Dispatchers take thousands of calls per year, so it should come as no surprise that some of those calls are stranger than others.
In December of 2014, a dispatcher with the Armstrong County Dept. of Public Safety received a 9-1-1 call from a man asking to have a SWAT team come to his house. Dispatcher Brandon Dague knew immediately that this call was going to be different than most.
However, he proceeded to take down the man's information so he could send the appropriate help.
When the caller's address and number were entered into the county's computer aided dispatch (CAD) system, an alert was generated showing premise history information. This information indicated that this individual made frequent calls to 9-1-1 and was known to be violent toward first responders, especially law enforcement officers.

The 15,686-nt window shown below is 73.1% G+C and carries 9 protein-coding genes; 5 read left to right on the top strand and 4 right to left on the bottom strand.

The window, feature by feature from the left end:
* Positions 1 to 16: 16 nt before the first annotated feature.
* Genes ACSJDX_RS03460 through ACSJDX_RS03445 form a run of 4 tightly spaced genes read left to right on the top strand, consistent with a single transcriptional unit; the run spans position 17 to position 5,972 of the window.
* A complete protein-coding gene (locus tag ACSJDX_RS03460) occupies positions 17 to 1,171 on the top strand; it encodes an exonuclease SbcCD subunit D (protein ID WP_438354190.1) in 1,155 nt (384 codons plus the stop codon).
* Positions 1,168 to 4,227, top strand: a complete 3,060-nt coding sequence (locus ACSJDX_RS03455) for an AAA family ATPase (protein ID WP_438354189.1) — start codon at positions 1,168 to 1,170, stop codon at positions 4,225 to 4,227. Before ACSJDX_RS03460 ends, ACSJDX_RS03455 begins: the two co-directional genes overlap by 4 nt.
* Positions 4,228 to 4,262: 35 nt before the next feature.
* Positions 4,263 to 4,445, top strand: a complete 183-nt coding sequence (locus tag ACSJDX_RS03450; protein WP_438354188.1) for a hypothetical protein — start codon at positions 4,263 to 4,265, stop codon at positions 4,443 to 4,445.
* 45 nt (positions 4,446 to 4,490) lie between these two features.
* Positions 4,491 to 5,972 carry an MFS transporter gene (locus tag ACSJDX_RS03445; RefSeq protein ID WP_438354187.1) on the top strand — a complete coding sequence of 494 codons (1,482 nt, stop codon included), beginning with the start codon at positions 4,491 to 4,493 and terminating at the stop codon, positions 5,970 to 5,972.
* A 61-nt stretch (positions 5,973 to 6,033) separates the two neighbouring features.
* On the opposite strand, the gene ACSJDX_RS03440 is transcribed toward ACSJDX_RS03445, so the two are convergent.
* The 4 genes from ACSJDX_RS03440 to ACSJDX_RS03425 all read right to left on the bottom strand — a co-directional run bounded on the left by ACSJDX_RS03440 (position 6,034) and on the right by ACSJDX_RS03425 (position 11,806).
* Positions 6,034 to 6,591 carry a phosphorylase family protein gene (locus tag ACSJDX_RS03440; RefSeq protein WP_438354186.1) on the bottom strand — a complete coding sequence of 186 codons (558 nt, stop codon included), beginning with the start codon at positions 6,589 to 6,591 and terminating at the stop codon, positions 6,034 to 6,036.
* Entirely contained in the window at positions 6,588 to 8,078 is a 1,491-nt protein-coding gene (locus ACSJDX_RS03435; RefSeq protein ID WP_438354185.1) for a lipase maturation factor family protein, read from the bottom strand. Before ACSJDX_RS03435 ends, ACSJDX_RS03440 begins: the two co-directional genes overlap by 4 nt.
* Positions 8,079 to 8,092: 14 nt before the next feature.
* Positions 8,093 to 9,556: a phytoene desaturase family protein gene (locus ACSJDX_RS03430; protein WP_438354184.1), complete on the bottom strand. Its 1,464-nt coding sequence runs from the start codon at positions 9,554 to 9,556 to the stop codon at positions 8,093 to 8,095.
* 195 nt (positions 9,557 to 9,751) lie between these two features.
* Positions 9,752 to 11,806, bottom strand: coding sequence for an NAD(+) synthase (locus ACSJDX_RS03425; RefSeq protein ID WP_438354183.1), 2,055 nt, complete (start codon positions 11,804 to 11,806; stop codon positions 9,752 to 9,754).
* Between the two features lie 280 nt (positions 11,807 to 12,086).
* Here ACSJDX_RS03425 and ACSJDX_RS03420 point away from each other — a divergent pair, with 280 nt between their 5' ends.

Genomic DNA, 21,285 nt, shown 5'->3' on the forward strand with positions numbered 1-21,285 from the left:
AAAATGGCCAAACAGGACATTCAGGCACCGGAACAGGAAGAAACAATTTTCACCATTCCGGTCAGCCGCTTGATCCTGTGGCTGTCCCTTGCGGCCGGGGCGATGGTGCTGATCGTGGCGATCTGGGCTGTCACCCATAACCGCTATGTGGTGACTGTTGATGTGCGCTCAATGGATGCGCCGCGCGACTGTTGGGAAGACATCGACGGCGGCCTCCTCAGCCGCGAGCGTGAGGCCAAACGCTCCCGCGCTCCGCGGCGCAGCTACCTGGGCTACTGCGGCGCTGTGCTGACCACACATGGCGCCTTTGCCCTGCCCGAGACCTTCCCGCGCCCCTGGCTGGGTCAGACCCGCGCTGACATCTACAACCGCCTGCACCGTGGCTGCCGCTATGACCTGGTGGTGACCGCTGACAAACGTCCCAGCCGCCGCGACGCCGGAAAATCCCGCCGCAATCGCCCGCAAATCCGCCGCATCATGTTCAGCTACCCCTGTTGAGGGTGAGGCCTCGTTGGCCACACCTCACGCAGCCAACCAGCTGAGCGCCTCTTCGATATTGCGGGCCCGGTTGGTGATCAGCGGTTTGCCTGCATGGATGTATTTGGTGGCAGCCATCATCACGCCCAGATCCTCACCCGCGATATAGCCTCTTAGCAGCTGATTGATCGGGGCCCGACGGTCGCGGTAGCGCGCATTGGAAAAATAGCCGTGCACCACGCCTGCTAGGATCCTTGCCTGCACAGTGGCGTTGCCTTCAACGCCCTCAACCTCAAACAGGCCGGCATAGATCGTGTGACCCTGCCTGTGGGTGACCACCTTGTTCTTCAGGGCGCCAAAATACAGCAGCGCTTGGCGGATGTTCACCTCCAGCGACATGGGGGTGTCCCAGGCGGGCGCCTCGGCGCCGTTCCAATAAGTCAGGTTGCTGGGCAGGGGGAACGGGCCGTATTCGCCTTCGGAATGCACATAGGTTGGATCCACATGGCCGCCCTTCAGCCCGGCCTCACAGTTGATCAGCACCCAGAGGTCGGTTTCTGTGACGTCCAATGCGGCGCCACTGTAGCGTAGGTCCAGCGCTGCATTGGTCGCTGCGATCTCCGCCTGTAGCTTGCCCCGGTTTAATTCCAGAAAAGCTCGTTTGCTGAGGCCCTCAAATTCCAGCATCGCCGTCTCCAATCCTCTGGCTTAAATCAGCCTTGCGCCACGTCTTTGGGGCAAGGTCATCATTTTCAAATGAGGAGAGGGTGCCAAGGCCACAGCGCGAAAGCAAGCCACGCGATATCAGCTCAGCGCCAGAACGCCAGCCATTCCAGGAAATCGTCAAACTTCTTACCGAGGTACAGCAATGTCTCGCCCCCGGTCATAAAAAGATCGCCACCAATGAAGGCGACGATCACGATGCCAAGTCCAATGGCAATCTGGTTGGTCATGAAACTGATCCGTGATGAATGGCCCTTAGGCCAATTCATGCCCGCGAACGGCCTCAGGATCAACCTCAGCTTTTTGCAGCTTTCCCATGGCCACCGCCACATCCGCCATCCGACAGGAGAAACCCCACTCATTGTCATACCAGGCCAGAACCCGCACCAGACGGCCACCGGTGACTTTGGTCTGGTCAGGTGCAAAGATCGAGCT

"We knew that this was a potentially dangerous situation, and we knew we had to keep all first responders safe when they went out there," Dague said. "Luckily the premise history information helps us know what we're dealing with so no one is blindsided when they arrive on the scene."
In this case, when the man claimed that his kitchen was on fire and he needed assistance, law enforcement officers were dispatched to his address. Because dispatch knew from premise history information that first responders could be in danger if they responded, Dague sent a police response first to secure the scene.
When police arrived on the scene, they discovered the man who called had a gun and there was no fire. The individual threatened the police officers with the gun and he was arrested.
"In cases like this, having information in our CAD system that we can relay to first responders helps keep everyone safer," Dague said. "When we have calls from individuals who are looking to make trouble, CAD helps us to have a quick way of knowing the backstory of the situation we're dealing with. It's an important tool to have in instances where individuals are putting their lives on the line."
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